We have the ongoing challenge of attracting enthusiastic volunteers to assist with managing our trap and bait lines and helping us to progress with our weed control projects. However, we are fortunate to have several regular volunteers on our team who have a lot of expertise in biodiversity management. We also have the next generation of conservationists coming on board.

Cyclone Gabrielle damaged a lot of old, established trees and washed away parts of our tracks. Track maintenance is an ongoing requirement.

What is the long-term vision for the area and the society?

We still have a long way to go with this project. Our aim is to maintain our restoration efforts on the Cape Rodney peninsular and ultimately provide a sustainable sanctuary for native bird life, including birds not seen in the area for many years. It is hoped that landowners of adjoining properties who are not currently participating in the project will come on board so we can extend our area of control.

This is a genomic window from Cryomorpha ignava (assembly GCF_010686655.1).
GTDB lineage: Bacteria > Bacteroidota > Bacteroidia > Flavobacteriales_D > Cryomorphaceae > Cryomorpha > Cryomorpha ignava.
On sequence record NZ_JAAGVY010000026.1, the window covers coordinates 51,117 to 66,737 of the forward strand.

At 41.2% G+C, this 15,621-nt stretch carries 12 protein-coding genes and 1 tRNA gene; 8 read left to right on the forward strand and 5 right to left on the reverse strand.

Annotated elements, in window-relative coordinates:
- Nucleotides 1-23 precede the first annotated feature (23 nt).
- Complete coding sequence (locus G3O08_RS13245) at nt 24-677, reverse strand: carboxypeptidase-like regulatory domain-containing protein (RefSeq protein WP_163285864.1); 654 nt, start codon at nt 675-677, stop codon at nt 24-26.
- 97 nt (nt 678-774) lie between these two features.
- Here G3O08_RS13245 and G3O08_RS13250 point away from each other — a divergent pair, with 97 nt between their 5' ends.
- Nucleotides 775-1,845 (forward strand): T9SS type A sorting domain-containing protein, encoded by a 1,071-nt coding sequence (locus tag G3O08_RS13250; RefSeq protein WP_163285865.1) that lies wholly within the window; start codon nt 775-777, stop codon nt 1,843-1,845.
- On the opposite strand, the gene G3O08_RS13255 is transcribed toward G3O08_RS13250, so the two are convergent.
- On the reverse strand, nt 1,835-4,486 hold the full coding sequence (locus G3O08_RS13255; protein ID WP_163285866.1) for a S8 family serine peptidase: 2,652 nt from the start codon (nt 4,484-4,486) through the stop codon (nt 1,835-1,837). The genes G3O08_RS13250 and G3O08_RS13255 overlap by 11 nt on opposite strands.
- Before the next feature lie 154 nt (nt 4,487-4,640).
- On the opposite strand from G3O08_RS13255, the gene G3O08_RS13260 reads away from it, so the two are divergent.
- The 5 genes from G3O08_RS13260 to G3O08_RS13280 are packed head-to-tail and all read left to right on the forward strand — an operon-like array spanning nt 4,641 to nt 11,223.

With the establishment of other restoration groups in the surrounding area, including Pest Free Leigh, Forest and Bird Coastal Care Group, Te Kohuroa Rewilding Initiative and other catchment focused groups, the future for native flora and fauna in the Leigh area looks rosy.

How can people get involved and help LHVS?

If anyone is interested in participating in one of our working bees, planting days or helping with our trap lines, they can contact us via our Facebook page or website. We always provide delicious food!